said, that hitherto only two or three Bills of any importance had come up from the other House, and whereas during the early part of the Session their Lordships had comparatively little business, there was now a prospect of their being so overloaded with a variety of important measures that it would be impossible to give them proper consideration. Were this the only Bill of importance to come before their Lordships he would say nothing; but it was understood that the Government hoped to send up at least two other measures of very great importance, the details of which would require careful consideration, and which would occupy considerable time. He understood, however, that these measures were not likely to come up to their Lordships for another fortnight or three weeks. Now, his noble Friend (Earl Granville) had more than once urged that the complaint on this point was unreasonable, it being the duty of the Members of the House to attend as long as their services were required. He believed that all of their Lordships were prepared to sacrifice their private convenience for the sake of the public advantage; but the evil was that at a late period of the Session important measures could not receive such consideration as to guard against hasty and imperfect legislation. Not only was it difficult to obtain the attendance of their Lordships when the Session had lasted six or seven months, but in the other House it was still more difficult to obtain a proper attendance, so that their Lordships' Amendments might have justice done them. Within the last three or four years important measures had been lost through the impossibility of their Lordships' Amendments being properly considered. To remedy this crying evil some had proposed that a larger number of measures should be initiated in their Lordships' House; but from its constitution that House, with the exception of particular classes of Bills which might usefully begin here, was more suitable for reconsidering and revising than for originating legislation, and he feared no great amount of time would be saved by the introduction of important measures here in the first instance. If, then, measures for the most part were not to originate in their Lordships' House, there was only one other mode of remedying the compulsory idleness of their Lordships early in the Session, followed by the exaggerated demand on their time and attention at the end of the Session. It should be provided that Bills which passed through the other House at too late a period for them to be properly considered here should be reserved for a subsequent Session. The late Lord Derby introduced a Bill providing for the revival in another Session of Bills which had begun in either House, but had not been considered by the other. This Bill passed through this House, but was not assented to by the other; and he (Earl Grey) admitted that the objections to it were by no means groundless. The forms of procedure in both Houses now rested on usage and Standing Orders, and there was a strong feeling against any statutory regulation of the forms of legislation. If, however, the House of Commons was inclined to show their Lordships due consideration in this matter, they might provide that whenever a Bill passed through that House too late, in their judgment, for its due consideration here, it might be suspended till the following Session. In the event of such a decision, the Bill might be re-introduced in the same shape and might by a single vote be re-affirmed and sent up to their Lordships. By this simple expedient the evil now complained of might to some extent be removed. There were reasons for considering the propriety of such a course this year. The Bills to which he had referred were, as he had said, of such a nature as to require great consideration. One of them related to the mode of conducting municipal and Parliamentary elections. It was not confined to the Ballot, but raised a large number of important questions, which required mature consideration. Nobody could doubt that legislation was called for and that abuses existed which should be removed; but the matter was as difficult as it was important. Were such a Bill to come up to their Lordships at the end of this month or the beginning of next, he should hold it their duty—even were he favourable to its provisions, which he confessed he was not—not to consider it at so late a period. He should, however, much regret the failure of such a measure not on its merits, but on account of want of time, and it would be very desirable, were the Bill sanctioned by the House of Commons, that its consideration by their Lordships should be suspended till next year. There was no reason to think a General Election was impending, and a few months of delay would be of no importance. Were it simply rejected here the whole thing would have to be done over again in the House of Commons; whereas, were its consideration suspended, it might be sent up by a single vote, allowing the other House to attend to finance and other matters which always came before them at the beginning of the Session, and giving their Lordships important business to the relief of the end of the Session. The same remark applied to the Scotch Education Bill, to the object of which all were favourable, while there were great differences of opinion as to how it could best be attained. It would raise many important questions, which could not be considered without a fair command of time. He believed that by the course he had suggested legislation would be more satisfactorily accomplished. He asked for no immediate opinion from the Government; but he entreated them to consider whether by such a course a laborious Session might not be prevented from becoming less productive than it ought to be, whereas these subjects would otherwise stand in the way of other useful legislation by the other House in another and, perhaps, several Sessions.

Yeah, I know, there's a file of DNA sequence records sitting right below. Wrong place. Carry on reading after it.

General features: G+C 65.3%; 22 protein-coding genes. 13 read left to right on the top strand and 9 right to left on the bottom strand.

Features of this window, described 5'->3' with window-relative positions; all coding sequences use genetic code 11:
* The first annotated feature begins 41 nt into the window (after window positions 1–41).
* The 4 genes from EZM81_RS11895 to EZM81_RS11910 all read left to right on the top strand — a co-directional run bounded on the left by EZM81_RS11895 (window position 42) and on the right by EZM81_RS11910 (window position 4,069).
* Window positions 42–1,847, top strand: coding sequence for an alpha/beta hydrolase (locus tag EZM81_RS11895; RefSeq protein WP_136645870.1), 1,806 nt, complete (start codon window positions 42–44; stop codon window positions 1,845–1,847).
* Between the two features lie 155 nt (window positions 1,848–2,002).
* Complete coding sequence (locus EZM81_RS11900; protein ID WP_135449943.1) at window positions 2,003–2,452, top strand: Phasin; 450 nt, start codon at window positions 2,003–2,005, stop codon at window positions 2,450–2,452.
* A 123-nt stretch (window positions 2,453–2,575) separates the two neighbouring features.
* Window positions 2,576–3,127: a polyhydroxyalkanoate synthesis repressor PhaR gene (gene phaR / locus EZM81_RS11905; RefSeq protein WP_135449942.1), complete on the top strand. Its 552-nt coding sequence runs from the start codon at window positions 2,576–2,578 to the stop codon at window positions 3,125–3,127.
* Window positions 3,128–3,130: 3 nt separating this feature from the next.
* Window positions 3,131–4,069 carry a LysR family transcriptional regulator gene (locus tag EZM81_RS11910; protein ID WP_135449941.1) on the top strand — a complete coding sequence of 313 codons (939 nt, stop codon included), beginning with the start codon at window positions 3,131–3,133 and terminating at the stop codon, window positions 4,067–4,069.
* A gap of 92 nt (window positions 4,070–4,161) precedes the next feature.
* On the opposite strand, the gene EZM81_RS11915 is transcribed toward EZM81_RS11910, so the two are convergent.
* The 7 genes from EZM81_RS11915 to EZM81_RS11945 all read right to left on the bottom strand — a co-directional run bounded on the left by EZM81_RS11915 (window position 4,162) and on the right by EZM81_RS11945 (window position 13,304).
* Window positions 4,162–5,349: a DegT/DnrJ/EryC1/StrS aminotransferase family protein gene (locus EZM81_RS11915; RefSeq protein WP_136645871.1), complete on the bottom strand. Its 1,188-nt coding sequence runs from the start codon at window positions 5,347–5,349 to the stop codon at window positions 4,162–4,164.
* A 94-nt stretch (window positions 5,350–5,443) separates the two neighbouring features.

Motion agreed to; Bill read 1a, and to be printed. (No. 237.)